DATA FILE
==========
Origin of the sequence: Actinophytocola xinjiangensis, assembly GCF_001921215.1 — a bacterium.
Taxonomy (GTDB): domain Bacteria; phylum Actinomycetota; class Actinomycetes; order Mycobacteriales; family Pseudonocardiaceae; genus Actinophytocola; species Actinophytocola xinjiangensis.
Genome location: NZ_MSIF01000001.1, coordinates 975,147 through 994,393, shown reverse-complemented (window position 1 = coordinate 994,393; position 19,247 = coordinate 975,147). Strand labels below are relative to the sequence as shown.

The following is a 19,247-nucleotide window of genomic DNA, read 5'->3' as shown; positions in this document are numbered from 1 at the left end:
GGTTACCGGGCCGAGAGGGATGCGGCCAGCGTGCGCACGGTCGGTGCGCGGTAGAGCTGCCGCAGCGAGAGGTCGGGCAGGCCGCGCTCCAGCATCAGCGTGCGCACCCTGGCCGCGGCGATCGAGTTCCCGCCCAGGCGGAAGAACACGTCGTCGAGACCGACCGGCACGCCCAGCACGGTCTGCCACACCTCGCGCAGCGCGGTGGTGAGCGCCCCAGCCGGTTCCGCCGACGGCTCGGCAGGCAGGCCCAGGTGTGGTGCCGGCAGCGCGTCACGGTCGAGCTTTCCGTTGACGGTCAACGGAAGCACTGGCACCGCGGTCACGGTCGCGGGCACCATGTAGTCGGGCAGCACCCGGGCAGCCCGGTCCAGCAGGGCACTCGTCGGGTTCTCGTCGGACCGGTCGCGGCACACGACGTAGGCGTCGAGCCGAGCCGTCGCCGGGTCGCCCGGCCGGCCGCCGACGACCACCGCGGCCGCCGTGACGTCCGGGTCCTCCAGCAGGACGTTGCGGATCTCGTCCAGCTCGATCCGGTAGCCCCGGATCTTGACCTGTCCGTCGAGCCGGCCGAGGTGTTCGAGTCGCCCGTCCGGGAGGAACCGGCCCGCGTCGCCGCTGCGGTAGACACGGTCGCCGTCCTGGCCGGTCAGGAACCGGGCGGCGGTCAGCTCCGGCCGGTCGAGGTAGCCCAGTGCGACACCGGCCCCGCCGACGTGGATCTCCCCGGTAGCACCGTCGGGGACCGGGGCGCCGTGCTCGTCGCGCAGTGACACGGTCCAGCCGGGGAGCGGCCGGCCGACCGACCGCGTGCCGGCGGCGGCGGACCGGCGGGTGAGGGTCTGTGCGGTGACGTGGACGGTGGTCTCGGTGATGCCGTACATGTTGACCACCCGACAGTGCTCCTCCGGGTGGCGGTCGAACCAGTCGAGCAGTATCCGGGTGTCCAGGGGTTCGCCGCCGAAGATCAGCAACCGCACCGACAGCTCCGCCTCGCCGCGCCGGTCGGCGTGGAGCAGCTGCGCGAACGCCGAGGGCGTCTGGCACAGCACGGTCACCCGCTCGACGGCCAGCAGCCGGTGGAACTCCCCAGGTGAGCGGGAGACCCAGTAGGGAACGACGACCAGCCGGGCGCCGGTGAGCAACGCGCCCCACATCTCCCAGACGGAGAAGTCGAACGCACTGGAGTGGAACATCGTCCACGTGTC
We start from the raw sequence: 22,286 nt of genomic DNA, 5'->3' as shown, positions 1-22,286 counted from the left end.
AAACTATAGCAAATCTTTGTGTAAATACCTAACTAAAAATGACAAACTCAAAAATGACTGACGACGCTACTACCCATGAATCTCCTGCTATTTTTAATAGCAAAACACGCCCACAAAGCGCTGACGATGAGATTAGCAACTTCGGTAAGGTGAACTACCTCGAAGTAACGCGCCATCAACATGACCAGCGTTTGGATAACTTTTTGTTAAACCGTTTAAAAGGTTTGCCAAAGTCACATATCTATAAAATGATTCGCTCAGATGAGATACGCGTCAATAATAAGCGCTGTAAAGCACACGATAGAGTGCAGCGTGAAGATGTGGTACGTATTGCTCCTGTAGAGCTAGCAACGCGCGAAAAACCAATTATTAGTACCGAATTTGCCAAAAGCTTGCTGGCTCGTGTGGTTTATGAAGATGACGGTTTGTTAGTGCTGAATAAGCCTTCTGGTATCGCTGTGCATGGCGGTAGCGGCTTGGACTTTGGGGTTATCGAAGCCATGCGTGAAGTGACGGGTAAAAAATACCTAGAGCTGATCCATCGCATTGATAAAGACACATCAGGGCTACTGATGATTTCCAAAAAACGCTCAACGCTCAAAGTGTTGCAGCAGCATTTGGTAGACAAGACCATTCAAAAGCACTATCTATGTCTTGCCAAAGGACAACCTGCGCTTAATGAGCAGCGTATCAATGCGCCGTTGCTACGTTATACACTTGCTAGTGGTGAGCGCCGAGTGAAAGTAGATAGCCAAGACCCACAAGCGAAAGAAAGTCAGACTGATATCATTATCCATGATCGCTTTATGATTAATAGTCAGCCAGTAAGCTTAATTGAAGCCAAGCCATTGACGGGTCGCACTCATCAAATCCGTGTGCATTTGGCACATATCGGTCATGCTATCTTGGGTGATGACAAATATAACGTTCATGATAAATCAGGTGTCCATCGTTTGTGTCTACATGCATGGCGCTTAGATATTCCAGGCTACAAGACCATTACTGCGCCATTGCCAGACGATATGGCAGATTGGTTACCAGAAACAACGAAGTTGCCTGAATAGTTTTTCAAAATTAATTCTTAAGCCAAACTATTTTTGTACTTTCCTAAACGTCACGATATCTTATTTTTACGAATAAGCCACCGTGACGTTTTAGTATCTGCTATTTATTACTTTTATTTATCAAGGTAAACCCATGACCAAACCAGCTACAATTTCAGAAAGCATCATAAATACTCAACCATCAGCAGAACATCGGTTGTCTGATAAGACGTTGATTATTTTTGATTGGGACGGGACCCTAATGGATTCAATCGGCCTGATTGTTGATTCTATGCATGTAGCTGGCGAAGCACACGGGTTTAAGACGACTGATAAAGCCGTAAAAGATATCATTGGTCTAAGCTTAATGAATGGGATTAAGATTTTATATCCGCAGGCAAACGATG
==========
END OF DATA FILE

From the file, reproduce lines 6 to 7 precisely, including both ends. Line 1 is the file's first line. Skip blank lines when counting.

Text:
We start from the raw sequence: 22,286 nt of genomic DNA, 5'->3' as shown, positions 1-22,286 counted from the left end.
AAACTATAGCAAATCTTTGTGTAAATACCTAACTAAAAATGACAAACTCAAAAATGACTGACGACGCTACTACCCATGAATCTCCTGCTATTTTTAATAGCAAAACACGCCCACAAAGCGCTGACGATGAGATTAGCAACTTCGGTAAGGTGAACTACCTCGAAGTAACGCGCCATCAACATGACCAGCGTTTGGATAACTTTTTGTTAAACCGTTTAAAAGGTTTGCCAAAGTCACATATCTATAAAATGATTCGCTCAGATGAGATACGCGTCAATAATAAGCGCTGTAAAGCACACGATAGAGTGCAGCGTGAAGATGTGGTACGTATTGCTCCTGTAGAGCTAGCAACGCGCGAAAAACCAATTATTAGTACCGAATTTGCCAAAAGCTTGCTGGCTCGTGTGGTTTATGAAGATGACGGTTTGTTAGTGCTGAATAAGCCTTCTGGTATCGCTGTGCATGGCGGTAGCGGCTTGGACTTTGGGGTTATCGAAGCCATGCGTGAAGTGACGGGTAAAAAATACCTAGAGCTGATCCATCGCATTGATAAAGACACATCAGGGCTACTGATGATTTCCAAAAAACGCTCAACGCTCAAAGTGTTGCAGCAGCATTTGGTAGACAAGACCATTCAAAAGCACTATCTATGTCTTGCCAAAGGACAACCTGCGCTTAATGAGCAGCGTATCAATGCGCCGTTGCTACGTTATACACTTGCTAGTGGTGAGCGCCGAGTGAAAGTAGATAGCCAAGACCCACAAGCGAAAGAAAGTCAGACTGATATCATTATCCATGATCGCTTTATGATTAATAGTCAGCCAGTAAGCTTAATTGAAGCCAAGCCATTGACGGGTCGCACTCATCAAATCCGTGTGCATTTGGCACATATCGGTCATGCTATCTTGGGTGATGACAAATATAACGTTCATGATAAATCAGGTGTCCATCGTTTGTGTCTACATGCATGGCGCTTAGATATTCCAGGCTACAAGACCATTACTGCGCCATTGCCAGACGATATGGCAGATTGGTTACCAGAAACAACGAAGTTGCCTGAATAGTTTTTCAAAATTAATTCTTAAGCCAAACTATTTTTGTACTTTCCTAAACGTCACGATATCTTATTTTTACGAATAAGCCACCGTGACGTTTTAGTATCTGCTATTTATTACTTTTATTTATCAAGGTAAACCCATGACCAAACCAGCTACAATTTCAGAAAGCATCATAAATACTCAACCATCAGCAGAACATCGGTTGTCTGATAAGACGTTGATTATTTTTGATTGGGACGGGACCCTAATGGATTCAATCGGCCTGATTGTTGATTCTATGCATGTAGCTGGCGAAGCACACGGGTTTAAGACGACTGATAAAGCCGTAAAAGATATCATTGGTCTAAGCTTAATGAATGGGATTAAGATTTTATATCCGCAGGCAAACGATG